Here are a handful of new laws that are new for 2020, including a smoking ban, limitations on gun purchases and a consumer loan cap.
CALIFORNIA — It’s that time again: a new year, and new laws that will go into effect in California. It can be difficult to keep track of everything, so we’ve gathered a handful of the laws that may impact residents the most in the Golden State come 2020.
Smoking Ban At Beaches
Smoking and vaping are banned at beaches and state parks starting Jan. 1. According to SB-8, throwing away cigars and cigarettes at state parks and beaches will also result in a fine. Smoking on a state beach or within a state park system, or disposing of a used cigar or cigarette at a state beach or state park, will be an infraction punishable by a fine up to $25.
No More Animals At The Circus
Elephants and exotic animals are banned from the circus, thanks to the Circus Cruelty Prevention Act. The SB-313 law bans “any animal other than a domestic dog, domestic cat or domesticated horse in a circus in this state.”
Sen. Ben Hueso introduced SB-313 in the state Senate, and animal rights organization PETA and Social Compassion in Legislation sponsored the bill.
“We were proud to join the California organization in helping with much of the research, legislative language and expert testimonies — in addition to generating support from other organizations and our members — and we applaud Hueso for prioritizing animals and public safety by introducing the bill,” PETA said.
Consumer Loan Cap
Consumer loans between $2,500 and $9,999 will have interest rates capped at 36 percent above the Federal Reserve’s main interest rates. This law, which goes into effect Jan. 1, is intended to prevent predatory lending.
Limitations On Gun Purchases
Californians will have to wait 30 days between buying semi-automatic rifles. The SB-61 law will go into effect Jan. 1.
Prohibition On Mandatory Arbitration Agreements
Mandatory arbitration agreements require people to resolve legal conflicts via an arbitrator rather than the court system. The AB-51 law, which goes into effect Jan. 1, prevents anyone from requiring employees or applicants to sign the mandatory arbitration agreement.
The ban on mandatory arbitration is considered pro-employee and pro-consumer because it allows complainants to seek justice through the court system rather than through arbitration, a system seen as favorable to employers and corporations. In court, a plaintiff can ask a jury to award damages.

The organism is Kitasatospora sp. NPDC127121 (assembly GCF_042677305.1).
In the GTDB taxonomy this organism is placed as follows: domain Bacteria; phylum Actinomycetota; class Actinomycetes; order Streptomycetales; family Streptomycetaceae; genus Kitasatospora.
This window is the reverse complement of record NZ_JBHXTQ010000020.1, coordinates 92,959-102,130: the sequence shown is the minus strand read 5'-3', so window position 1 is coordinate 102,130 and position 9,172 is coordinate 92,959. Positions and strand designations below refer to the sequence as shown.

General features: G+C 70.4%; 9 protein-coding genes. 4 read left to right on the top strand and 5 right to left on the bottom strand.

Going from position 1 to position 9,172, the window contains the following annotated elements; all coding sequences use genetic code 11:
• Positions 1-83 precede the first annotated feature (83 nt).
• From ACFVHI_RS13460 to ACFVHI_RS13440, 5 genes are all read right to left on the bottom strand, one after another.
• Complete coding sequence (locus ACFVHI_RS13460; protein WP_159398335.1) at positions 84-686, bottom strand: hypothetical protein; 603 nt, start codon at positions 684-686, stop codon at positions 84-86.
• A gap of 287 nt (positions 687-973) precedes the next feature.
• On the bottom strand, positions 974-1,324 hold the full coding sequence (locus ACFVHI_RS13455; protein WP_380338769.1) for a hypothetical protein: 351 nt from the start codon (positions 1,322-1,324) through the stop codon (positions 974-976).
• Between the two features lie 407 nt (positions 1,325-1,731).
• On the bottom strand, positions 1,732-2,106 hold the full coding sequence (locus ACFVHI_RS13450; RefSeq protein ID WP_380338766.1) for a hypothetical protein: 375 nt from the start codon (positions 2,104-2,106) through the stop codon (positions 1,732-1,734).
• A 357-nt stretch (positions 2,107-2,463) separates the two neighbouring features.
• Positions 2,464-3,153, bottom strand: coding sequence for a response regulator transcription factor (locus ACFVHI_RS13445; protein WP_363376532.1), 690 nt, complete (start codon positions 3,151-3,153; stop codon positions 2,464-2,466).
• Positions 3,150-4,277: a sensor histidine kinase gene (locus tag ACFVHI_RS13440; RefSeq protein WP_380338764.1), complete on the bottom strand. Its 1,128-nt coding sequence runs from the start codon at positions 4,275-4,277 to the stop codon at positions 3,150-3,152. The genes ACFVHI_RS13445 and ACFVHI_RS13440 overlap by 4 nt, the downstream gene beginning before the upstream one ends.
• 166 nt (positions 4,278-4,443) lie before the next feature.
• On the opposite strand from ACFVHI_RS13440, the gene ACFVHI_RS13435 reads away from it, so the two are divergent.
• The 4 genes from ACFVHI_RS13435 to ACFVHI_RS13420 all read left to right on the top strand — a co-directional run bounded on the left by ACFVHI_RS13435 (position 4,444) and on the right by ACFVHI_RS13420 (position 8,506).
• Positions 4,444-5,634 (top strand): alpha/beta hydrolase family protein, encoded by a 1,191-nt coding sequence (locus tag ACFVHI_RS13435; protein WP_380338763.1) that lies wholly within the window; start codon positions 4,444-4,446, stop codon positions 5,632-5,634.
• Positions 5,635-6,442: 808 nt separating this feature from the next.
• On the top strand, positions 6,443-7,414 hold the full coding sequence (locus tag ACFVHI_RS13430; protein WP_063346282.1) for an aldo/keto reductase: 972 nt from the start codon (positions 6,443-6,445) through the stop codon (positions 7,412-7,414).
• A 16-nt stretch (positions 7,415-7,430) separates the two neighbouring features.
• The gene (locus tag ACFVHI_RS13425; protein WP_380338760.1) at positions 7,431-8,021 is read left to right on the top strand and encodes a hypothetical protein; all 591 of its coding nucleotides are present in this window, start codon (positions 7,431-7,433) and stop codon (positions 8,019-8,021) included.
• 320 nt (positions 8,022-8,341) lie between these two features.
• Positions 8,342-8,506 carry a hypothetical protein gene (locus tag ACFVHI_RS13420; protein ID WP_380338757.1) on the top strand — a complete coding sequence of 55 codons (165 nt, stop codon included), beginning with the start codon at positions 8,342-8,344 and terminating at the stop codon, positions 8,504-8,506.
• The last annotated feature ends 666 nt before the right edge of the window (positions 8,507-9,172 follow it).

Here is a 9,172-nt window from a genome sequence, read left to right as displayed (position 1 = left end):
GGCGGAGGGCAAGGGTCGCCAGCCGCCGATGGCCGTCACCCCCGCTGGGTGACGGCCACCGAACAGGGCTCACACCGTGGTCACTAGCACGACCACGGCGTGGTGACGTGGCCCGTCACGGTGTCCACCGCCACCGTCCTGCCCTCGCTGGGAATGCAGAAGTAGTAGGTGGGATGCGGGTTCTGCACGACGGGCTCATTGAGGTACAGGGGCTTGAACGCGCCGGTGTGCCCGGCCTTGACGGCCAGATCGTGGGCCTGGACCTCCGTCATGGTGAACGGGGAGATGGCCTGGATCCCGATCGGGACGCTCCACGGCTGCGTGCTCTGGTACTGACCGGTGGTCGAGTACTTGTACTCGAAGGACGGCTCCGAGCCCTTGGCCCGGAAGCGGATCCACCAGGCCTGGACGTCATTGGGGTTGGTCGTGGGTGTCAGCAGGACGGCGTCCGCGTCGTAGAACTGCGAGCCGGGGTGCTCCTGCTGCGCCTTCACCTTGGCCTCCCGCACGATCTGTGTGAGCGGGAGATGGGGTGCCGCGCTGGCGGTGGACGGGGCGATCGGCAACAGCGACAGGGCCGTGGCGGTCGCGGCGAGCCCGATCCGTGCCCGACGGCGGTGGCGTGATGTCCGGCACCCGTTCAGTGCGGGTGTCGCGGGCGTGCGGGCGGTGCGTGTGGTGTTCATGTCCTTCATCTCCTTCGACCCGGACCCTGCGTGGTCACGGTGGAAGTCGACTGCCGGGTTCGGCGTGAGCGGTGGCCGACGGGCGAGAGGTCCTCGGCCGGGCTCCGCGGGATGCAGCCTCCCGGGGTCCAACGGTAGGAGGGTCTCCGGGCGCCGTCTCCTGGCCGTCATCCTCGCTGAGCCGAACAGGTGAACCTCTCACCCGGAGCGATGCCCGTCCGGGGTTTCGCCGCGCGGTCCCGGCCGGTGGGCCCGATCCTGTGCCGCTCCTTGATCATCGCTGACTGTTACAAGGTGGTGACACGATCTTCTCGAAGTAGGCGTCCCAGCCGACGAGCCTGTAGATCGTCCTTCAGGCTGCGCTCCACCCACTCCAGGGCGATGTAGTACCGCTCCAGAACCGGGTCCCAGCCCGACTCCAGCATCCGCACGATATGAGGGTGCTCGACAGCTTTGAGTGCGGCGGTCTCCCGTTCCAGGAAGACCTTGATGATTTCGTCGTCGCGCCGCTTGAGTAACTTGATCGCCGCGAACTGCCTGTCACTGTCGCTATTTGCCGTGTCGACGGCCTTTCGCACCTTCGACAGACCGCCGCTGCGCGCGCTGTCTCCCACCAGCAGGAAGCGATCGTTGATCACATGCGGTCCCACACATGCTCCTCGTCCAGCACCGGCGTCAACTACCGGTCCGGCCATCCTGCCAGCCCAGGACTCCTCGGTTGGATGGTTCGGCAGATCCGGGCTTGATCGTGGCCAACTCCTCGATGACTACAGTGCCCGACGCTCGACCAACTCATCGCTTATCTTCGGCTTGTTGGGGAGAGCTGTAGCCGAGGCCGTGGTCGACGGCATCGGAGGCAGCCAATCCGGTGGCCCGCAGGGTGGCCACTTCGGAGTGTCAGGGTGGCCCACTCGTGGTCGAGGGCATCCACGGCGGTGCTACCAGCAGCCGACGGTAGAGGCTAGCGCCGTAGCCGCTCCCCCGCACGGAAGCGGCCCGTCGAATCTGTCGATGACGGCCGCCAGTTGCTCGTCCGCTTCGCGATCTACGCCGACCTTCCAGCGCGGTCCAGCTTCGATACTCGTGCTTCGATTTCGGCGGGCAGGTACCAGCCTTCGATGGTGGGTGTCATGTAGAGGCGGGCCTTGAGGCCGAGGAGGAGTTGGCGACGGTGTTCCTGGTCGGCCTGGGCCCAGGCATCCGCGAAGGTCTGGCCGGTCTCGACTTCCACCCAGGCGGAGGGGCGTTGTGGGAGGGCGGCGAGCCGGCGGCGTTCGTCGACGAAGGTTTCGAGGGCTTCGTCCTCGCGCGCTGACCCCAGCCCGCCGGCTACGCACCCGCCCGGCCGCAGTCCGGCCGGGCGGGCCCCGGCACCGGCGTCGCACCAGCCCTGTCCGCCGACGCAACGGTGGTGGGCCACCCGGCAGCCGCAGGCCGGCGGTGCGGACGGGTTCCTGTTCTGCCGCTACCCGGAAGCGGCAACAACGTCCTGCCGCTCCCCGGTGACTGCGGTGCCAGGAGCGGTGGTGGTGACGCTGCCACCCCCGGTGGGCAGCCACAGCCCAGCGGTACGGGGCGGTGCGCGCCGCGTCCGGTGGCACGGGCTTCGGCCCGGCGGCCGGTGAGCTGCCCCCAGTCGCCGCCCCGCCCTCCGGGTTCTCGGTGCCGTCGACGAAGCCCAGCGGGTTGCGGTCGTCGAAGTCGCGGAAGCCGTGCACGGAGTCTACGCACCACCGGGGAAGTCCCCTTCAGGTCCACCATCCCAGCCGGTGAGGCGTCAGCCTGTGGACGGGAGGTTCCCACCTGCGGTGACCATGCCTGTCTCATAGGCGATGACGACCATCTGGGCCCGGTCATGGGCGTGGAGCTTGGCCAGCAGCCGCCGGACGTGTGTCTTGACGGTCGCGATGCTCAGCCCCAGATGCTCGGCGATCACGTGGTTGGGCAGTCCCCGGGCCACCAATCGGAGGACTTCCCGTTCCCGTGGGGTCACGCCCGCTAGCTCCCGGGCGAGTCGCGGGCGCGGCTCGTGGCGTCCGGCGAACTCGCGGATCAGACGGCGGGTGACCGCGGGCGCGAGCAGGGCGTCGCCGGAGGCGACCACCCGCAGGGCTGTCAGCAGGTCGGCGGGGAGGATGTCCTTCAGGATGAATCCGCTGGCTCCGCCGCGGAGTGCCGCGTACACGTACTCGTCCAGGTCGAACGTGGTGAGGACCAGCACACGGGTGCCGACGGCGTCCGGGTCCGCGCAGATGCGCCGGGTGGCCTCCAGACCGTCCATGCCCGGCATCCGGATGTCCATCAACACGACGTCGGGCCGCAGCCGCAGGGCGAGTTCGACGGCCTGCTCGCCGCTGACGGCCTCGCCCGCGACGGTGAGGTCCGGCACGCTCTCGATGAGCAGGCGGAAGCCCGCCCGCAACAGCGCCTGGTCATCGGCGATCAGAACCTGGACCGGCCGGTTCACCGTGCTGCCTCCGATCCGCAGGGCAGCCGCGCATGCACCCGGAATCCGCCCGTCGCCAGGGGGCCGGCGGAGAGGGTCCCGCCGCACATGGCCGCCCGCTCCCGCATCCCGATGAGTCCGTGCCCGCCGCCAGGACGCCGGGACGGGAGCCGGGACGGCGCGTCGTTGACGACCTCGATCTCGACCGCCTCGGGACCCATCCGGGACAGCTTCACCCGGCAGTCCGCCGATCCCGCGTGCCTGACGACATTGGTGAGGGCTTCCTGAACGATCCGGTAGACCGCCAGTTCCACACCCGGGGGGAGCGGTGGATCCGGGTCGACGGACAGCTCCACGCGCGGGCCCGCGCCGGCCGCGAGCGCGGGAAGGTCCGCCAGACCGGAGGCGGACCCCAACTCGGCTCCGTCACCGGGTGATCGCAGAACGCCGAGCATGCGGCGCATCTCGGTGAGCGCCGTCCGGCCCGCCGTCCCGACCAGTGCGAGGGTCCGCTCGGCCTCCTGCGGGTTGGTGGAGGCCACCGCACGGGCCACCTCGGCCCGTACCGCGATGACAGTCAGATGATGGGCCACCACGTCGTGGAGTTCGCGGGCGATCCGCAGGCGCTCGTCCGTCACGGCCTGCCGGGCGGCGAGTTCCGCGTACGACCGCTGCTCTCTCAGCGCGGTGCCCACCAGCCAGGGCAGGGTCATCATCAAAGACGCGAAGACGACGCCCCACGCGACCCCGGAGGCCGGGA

Foster Children Protections
The AB-1061 law makes changes to the foster care system with the children’s well-being in mind. AB-1061 goes into effect Jan. 1 and requires social workers and probation officers to give children a 14-day notice if their foster parents have requested a placement change. It also requires social workers to develop plans with foster families to avoid abrupt changes to a child’s placement.
Extension For Reporting Sexual Abuse
The SB-436 law will extend the time that childhood sexual abuse survivors have to report the abuse. When the law goes into effect on Jan. 1, adults who survived childhood abuse will be allowed to file suits until they are 40 years old. Adults older than 40 who can connect the abuse to a psychological injury or illness within the past five years are also able to file suit.
No More Private Prisons
Private prisons and immigration detention facilities will be phased out by 2028, thanks to AB-32. As of Jan. 1, California can’t renew contracts with private prison companies. The law prohibits the Department of Corrections and Rehabilitation from entering into or renewing contracts with private, for-profit prisons to incarcerate state prison inmates; however, it would not prohibit the department from renewing or extending a contract to house state prison inmates in order to comply with any court-ordered population cap.
Graduate Degree Loans For “Dreamers”
The SB-354 law, which goes into effect Jan. 1, 2020, allows “Dreamers” (young, undocumented youths who were brought to the U.S. as children) who want to get a graduate degree from a public university in California to be eligible for the Golden State’s student loan program and in-state tuition. This gives “Dreamers” more opportunities to pursue graduate-level education.
Medical Marijuana In Schools
As of Jan. 1, the SB-1127 law allows California schools to decide if parents can give their children medical marijuana on campus. Students would need a recommendation from a doctor, and the marijuana can’t be stored on campus. Some parents administer medical marijuana to their children when they suffer from conditions such as epilepsy, and the law will make it easier for these families.
Restraining Orders For Gun Violence
The AB-12 law, which makes restraining orders for gun violence easier to obtain, will take effect later in the year: Sept. 1. Employers, co-workers and teachers who fear that a person will harm others or themselves can get a restraining order for gun violence, which allows law enforcement to temporarily take away the person’s guns. The person filing the restraining order has to get approval from their employer and file sworn statements.
“Gun violence is an epidemic in this country, one that’s been inflamed by the inaction of politicians in Washington,” Gov. Gavin Newsom told ABC 10. “While Washington has refused to act on even the most basic gun safety reforms, California is once again leading the nation in passing meaningful gun safety reforms.”
Changes To The Gig Economy
The AB-5 law limits employers’ ability to classify workers as independent contractors. Most contract, freelance and contingent workers will need to be reclassified as full-time employees — eligible for benefits, a guaranteed minimum wage and worker protections. If employers do hire freelancers, they are limited to 35 submissions in one year before they must be added to the payroll.